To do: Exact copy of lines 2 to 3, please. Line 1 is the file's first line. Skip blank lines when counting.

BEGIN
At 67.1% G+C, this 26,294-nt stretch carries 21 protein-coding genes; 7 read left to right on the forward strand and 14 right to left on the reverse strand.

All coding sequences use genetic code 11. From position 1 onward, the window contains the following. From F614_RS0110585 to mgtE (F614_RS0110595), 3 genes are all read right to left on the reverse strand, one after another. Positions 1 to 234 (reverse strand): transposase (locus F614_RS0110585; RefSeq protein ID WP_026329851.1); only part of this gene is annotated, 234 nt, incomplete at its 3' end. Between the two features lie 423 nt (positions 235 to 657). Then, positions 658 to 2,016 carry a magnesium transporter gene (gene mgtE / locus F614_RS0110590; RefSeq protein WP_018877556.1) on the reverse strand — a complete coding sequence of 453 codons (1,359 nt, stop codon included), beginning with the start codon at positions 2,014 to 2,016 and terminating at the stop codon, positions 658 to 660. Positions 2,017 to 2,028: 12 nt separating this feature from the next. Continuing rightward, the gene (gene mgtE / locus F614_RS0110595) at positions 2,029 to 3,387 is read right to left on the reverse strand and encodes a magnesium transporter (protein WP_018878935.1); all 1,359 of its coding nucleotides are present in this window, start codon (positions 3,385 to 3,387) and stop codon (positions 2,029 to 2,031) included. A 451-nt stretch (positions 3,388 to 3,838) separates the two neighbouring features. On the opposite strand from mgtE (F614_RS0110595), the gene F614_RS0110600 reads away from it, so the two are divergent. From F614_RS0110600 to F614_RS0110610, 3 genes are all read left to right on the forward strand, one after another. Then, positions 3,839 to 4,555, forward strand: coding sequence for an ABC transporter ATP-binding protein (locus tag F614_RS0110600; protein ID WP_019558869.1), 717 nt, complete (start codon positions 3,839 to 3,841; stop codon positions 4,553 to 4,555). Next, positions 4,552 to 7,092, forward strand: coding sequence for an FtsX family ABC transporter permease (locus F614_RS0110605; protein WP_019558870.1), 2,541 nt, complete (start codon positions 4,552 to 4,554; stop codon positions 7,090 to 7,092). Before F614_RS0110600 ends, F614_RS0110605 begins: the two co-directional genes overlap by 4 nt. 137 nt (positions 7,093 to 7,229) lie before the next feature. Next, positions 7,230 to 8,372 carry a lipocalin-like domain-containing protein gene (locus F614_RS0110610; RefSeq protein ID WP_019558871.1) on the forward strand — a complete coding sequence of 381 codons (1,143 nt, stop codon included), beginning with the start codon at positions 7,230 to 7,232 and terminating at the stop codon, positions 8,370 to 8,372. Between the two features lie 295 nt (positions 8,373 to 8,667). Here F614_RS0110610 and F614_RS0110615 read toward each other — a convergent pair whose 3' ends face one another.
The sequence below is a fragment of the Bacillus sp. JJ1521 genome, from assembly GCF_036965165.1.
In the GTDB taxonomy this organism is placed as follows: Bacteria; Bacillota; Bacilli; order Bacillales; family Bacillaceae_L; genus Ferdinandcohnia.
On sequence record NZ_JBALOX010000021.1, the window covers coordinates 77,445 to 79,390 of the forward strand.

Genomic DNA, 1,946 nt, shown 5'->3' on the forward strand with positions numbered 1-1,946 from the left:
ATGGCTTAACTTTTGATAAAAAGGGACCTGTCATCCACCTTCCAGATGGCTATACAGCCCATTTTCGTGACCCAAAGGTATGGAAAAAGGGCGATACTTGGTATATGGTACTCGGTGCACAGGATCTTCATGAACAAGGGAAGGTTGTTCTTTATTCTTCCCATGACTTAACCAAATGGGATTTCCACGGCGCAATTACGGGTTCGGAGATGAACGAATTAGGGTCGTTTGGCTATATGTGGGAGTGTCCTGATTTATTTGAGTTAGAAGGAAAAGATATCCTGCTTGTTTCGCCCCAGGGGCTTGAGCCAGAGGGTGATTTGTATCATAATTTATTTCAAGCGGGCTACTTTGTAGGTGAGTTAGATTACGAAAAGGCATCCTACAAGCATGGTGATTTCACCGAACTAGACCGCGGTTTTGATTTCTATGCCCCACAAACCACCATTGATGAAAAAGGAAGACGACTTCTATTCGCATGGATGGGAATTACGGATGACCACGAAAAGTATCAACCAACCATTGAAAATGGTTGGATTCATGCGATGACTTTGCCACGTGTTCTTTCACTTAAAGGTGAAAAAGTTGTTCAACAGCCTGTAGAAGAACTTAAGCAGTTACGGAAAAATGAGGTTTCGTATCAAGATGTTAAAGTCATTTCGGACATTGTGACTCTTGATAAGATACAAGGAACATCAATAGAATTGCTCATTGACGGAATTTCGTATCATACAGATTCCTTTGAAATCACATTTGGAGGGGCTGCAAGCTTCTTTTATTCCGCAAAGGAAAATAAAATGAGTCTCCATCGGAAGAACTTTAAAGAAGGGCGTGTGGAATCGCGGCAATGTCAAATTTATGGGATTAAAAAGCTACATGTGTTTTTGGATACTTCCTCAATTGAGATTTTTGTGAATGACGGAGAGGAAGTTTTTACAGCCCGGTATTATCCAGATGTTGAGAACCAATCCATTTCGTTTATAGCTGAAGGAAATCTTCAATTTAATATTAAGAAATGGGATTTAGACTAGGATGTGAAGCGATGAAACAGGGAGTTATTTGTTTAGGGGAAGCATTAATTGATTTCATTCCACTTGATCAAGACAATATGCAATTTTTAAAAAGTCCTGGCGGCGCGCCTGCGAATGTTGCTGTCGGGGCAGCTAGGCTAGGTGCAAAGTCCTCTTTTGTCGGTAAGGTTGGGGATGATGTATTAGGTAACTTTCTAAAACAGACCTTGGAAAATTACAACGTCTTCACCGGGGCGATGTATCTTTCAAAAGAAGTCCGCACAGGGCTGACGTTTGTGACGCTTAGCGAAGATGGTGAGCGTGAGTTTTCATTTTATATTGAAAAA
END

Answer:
All coding sequences use genetic code 11. From position 1 onward, the window contains the following. From F614_RS0110585 to mgtE (F614_RS0110595), 3 genes are all read right to left on the reverse strand, one after another. Positions 1 to 234 (reverse strand): transposase (locus F614_RS0110585; RefSeq protein ID WP_026329851.1); only part of this gene is annotated, 234 nt, incomplete at its 3' end. Between the two features lie 423 nt (positions 235 to 657). Then, positions 658 to 2,016 carry a magnesium transporter gene (gene mgtE / locus F614_RS0110590; RefSeq protein WP_018877556.1) on the reverse strand — a complete coding sequence of 453 codons (1,359 nt, stop codon included), beginning with the start codon at positions 2,014 to 2,016 and terminating at the stop codon, positions 658 to 660. Positions 2,017 to 2,028: 12 nt separating this feature from the next. Continuing rightward, the gene (gene mgtE / locus F614_RS0110595) at positions 2,029 to 3,387 is read right to left on the reverse strand and encodes a magnesium transporter (protein WP_018878935.1); all 1,359 of its coding nucleotides are present in this window, start codon (positions 3,385 to 3,387) and stop codon (positions 2,029 to 2,031) included. A 451-nt stretch (positions 3,388 to 3,838) separates the two neighbouring features. On the opposite strand from mgtE (F614_RS0110595), the gene F614_RS0110600 reads away from it, so the two are divergent. From F614_RS0110600 to F614_RS0110610, 3 genes are all read left to right on the forward strand, one after another. Then, positions 3,839 to 4,555, forward strand: coding sequence for an ABC transporter ATP-binding protein (locus tag F614_RS0110600; protein ID WP_019558869.1), 717 nt, complete (start codon positions 3,839 to 3,841; stop codon positions 4,553 to 4,555). Next, positions 4,552 to 7,092, forward strand: coding sequence for an FtsX family ABC transporter permease (locus F614_RS0110605; protein WP_019558870.1), 2,541 nt, complete (start codon positions 4,552 to 4,554; stop codon positions 7,090 to 7,092). Before F614_RS0110600 ends, F614_RS0110605 begins: the two co-directional genes overlap by 4 nt. 137 nt (positions 7,093 to 7,229) lie before the next feature. Next, positions 7,230 to 8,372 carry a lipocalin-like domain-containing protein gene (locus F614_RS0110610; RefSeq protein ID WP_019558871.1) on the forward strand — a complete coding sequence of 381 codons (1,143 nt, stop codon included), beginning with the start codon at positions 7,230 to 7,232 and terminating at the stop codon, positions 8,370 to 8,372. Between the two features lie 295 nt (positions 8,373 to 8,667). Here F614_RS0110610 and F614_RS0110615 read toward each other — a convergent pair whose 3' ends face one another.
The sequence below is a fragment of the Bacillus sp. JJ1521 genome, from assembly GCF_036965165.1.